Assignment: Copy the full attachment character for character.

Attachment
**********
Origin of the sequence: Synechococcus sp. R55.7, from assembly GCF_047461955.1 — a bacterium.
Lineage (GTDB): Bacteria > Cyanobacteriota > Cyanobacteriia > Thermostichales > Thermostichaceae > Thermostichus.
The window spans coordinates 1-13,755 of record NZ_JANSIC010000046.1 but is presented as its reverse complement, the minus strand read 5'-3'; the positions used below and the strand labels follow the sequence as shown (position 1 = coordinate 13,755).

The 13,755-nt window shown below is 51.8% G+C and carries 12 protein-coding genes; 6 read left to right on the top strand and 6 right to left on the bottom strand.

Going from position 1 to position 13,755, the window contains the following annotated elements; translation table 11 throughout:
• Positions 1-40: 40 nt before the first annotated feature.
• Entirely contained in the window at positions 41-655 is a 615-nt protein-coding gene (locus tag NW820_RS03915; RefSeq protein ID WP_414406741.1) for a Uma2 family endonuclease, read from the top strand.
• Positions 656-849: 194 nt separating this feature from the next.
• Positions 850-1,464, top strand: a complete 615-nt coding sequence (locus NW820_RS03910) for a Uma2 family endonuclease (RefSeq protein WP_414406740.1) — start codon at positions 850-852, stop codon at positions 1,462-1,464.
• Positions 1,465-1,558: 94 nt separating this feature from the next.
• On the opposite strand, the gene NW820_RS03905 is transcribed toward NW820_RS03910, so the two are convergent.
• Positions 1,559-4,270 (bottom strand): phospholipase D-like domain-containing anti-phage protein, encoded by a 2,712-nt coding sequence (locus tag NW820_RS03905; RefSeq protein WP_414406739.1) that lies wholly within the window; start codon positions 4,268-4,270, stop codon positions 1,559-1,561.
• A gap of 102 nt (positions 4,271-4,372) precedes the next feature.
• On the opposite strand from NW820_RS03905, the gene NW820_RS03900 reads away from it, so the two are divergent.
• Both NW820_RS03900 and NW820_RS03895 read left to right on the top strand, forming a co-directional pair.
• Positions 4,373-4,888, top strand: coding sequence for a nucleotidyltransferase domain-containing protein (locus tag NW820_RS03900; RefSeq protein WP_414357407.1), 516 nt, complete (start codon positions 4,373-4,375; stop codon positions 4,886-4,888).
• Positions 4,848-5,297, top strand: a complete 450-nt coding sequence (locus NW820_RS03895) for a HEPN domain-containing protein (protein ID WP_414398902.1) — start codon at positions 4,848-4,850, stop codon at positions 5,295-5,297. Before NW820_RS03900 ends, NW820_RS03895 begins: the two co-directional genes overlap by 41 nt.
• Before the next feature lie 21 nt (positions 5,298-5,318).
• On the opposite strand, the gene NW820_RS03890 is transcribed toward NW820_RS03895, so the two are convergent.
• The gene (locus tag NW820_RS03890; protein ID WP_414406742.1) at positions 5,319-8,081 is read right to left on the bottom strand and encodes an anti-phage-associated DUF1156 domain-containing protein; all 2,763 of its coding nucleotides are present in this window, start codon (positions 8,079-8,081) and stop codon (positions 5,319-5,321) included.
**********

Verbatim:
Origin of the sequence: Synechococcus sp. R55.7, from assembly GCF_047461955.1 — a bacterium.
Lineage (GTDB): Bacteria > Cyanobacteriota > Cyanobacteriia > Thermostichales > Thermostichaceae > Thermostichus.
The window spans coordinates 1-13,755 of record NZ_JANSIC010000046.1 but is presented as its reverse complement, the minus strand read 5'-3'; the positions used below and the strand labels follow the sequence as shown (position 1 = coordinate 13,755).

The 13,755-nt window shown below is 51.8% G+C and carries 12 protein-coding genes; 6 read left to right on the top strand and 6 right to left on the bottom strand.

Going from position 1 to position 13,755, the window contains the following annotated elements; translation table 11 throughout:
• Positions 1-40: 40 nt before the first annotated feature.
• Entirely contained in the window at positions 41-655 is a 615-nt protein-coding gene (locus tag NW820_RS03915; RefSeq protein ID WP_414406741.1) for a Uma2 family endonuclease, read from the top strand.
• Positions 656-849: 194 nt separating this feature from the next.
• Positions 850-1,464, top strand: a complete 615-nt coding sequence (locus NW820_RS03910) for a Uma2 family endonuclease (RefSeq protein WP_414406740.1) — start codon at positions 850-852, stop codon at positions 1,462-1,464.
• Positions 1,465-1,558: 94 nt separating this feature from the next.
• On the opposite strand, the gene NW820_RS03905 is transcribed toward NW820_RS03910, so the two are convergent.
• Positions 1,559-4,270 (bottom strand): phospholipase D-like domain-containing anti-phage protein, encoded by a 2,712-nt coding sequence (locus tag NW820_RS03905; RefSeq protein WP_414406739.1) that lies wholly within the window; start codon positions 4,268-4,270, stop codon positions 1,559-1,561.
• A gap of 102 nt (positions 4,271-4,372) precedes the next feature.
• On the opposite strand from NW820_RS03905, the gene NW820_RS03900 reads away from it, so the two are divergent.
• Both NW820_RS03900 and NW820_RS03895 read left to right on the top strand, forming a co-directional pair.
• Positions 4,373-4,888, top strand: coding sequence for a nucleotidyltransferase domain-containing protein (locus tag NW820_RS03900; RefSeq protein WP_414357407.1), 516 nt, complete (start codon positions 4,373-4,375; stop codon positions 4,886-4,888).
• Positions 4,848-5,297, top strand: a complete 450-nt coding sequence (locus NW820_RS03895) for a HEPN domain-containing protein (protein ID WP_414398902.1) — start codon at positions 4,848-4,850, stop codon at positions 5,295-5,297. Before NW820_RS03900 ends, NW820_RS03895 begins: the two co-directional genes overlap by 41 nt.
• Before the next feature lie 21 nt (positions 5,298-5,318).
• On the opposite strand, the gene NW820_RS03890 is transcribed toward NW820_RS03895, so the two are convergent.
• The gene (locus tag NW820_RS03890; protein ID WP_414406742.1) at positions 5,319-8,081 is read right to left on the bottom strand and encodes an anti-phage-associated DUF1156 domain-containing protein; all 2,763 of its coding nucleotides are present in this window, start codon (positions 8,079-8,081) and stop codon (positions 5,319-5,321) included.